Ex-OFWs to build Bulacan airport
DEMAND AND SUPPLY - Boo Chanco (The Philippine Star) - October 9, 2020 - 12:00am

In the midst of rising unemployment, former OFWs are being tapped by San Miguel to help build the Bulacan international airport. They have already hired some 500 senior engineers who will supervise construction in-house.

In a Zoom conversation with SMC’s Ramon S. Ang last Tuesday, he told me that they are prioritizing former OFWs because SMC can lean on the vast experiences  of OFWs who have worked abroad. Many have helped build new airports while employed with reputable engineering firms.

Mr. Ang said they would break ground on the airport this month and would start to build field offices and staff housing. He promised partial use of the airport in five years, with the completion of two out of four runways.

The whole airport construction will take six years. He thinks the aviation market will be at its pre-pandemic levels by the time the Bulacan airport is ready.

I asked him if he crunched his numbers again to check the viability of the airport in the wake of the pandemic and its effects on air travel. He said he did, “We crunch our numbers all the time to make sure we will spend wisely.”

Mr. Ang said the pandemic has made the financial aspects of the airport even more compelling. Cost of materials is down… so with construction equipment. He has contracted most of the materials they will need from aggregates to steel, to cement, etc.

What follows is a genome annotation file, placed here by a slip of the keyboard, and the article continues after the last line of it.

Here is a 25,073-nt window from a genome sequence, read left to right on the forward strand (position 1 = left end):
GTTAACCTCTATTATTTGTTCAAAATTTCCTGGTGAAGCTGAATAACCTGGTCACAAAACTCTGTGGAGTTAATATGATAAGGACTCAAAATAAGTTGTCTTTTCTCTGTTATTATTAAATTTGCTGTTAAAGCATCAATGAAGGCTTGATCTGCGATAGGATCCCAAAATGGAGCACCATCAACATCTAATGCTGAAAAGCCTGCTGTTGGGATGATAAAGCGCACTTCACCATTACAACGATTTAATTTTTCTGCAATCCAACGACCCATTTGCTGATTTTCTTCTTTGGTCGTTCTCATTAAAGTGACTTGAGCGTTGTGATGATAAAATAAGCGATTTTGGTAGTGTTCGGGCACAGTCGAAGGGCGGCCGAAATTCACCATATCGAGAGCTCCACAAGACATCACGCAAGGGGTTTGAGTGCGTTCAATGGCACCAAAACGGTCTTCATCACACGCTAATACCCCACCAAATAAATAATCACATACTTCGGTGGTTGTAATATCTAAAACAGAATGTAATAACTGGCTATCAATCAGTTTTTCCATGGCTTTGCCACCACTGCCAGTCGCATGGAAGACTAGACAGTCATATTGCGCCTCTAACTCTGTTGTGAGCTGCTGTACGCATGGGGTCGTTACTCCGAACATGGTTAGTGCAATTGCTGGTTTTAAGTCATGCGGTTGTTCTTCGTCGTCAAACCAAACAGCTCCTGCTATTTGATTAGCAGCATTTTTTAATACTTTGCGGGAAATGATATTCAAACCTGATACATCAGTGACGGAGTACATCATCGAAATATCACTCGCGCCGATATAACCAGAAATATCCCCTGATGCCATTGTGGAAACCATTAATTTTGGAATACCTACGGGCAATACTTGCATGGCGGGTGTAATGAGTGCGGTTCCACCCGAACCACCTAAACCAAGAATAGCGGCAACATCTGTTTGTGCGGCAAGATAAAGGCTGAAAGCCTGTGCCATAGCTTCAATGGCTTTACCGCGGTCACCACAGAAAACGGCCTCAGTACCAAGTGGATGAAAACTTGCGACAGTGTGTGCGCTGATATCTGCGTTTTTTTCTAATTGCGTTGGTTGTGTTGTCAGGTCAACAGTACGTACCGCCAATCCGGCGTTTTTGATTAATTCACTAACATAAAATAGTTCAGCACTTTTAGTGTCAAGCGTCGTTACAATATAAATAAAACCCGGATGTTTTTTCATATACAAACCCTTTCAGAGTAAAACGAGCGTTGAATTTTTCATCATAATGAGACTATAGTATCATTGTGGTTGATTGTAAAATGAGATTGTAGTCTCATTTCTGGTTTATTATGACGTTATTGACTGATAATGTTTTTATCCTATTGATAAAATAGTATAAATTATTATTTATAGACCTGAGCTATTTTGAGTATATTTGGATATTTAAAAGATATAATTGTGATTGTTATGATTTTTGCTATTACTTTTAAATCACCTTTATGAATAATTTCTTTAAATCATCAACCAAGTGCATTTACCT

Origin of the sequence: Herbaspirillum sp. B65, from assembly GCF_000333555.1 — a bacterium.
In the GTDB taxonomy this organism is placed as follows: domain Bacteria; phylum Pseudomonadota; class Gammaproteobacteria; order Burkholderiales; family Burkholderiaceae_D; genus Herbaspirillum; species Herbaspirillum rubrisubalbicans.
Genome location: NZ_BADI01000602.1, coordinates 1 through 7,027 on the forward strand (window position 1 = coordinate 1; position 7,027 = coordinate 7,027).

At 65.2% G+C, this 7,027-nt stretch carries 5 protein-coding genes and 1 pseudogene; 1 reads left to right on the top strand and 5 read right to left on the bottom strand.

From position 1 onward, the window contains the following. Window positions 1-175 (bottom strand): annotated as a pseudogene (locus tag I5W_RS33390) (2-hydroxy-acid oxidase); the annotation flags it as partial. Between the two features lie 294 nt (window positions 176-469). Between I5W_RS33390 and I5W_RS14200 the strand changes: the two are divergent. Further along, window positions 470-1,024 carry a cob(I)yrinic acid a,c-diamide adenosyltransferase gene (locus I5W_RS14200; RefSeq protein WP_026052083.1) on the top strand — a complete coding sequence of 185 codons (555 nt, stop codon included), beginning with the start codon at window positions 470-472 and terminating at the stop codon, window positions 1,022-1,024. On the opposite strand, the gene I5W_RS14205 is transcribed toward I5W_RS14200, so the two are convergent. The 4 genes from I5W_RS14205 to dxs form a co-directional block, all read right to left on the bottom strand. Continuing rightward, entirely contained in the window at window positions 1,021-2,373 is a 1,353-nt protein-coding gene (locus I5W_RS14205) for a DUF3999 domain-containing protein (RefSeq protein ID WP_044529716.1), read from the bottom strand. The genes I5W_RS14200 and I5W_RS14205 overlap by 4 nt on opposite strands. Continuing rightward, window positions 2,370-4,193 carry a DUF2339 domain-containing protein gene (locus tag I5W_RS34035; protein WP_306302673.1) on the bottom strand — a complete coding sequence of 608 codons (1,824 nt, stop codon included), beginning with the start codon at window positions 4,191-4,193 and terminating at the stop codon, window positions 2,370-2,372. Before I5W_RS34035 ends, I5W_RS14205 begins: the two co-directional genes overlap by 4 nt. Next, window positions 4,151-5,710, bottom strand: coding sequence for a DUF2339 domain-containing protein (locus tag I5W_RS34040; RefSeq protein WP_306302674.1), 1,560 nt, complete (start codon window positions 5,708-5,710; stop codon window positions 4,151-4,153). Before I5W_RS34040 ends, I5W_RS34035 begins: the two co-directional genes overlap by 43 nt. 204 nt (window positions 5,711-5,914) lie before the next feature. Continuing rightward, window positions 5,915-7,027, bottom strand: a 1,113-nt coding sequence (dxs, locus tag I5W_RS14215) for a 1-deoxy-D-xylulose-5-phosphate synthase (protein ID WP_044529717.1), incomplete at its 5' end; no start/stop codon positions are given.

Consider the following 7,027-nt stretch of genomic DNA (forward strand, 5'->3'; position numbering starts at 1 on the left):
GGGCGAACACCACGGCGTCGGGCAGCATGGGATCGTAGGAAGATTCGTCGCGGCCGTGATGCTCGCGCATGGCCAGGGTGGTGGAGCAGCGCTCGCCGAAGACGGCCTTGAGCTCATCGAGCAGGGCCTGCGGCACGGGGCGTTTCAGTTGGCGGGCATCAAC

They are also about to start on related infrastructure such as the expressways leading to the airport, notably the Bay Shore Expressway that connects to Roxas Boulevard. The Pasig River Expressway will break ground next month and will  be ready even before the airport is inaugurated.

In other areas of interest to San Miguel, Mr. Ang said their main product, beer, has suffered the double whammy of increased taxes and decreased sales from the pandemic liquor ban, but they will still clear P20 billion in beer sales this year.

Food in general, he said, is doing well. They are introducing new food products, including vegemeat that pretty much simulates hotdogs, hamburgers, meat balls, etc. To take advantage of the demand for no frills cooking at home, they have ready-to-eat favorites, including kare kare, paksiw na lechon, chicken karaage and adobo.

Mr. Ang said they had cancelled an early plan to import rice under the new law and chose instead to buy rice from local farmers. Their agribusiness unit is even more actively involved with assisting farmers improve productivity and buying their produce.

He sounded disappointed with the power sector, saying it has become crowded lately. And, we might add, with low spot market prices too.

As for the massive losses of Petron, he explained that it couldn’t be helped because of the sharp drop in world market prices. Unlike their competitors who just buy finished products, Petron keeps a large inventory of crude oil. That opens them to inventory losses when the price of the crude in their storage tanks slumps overnight.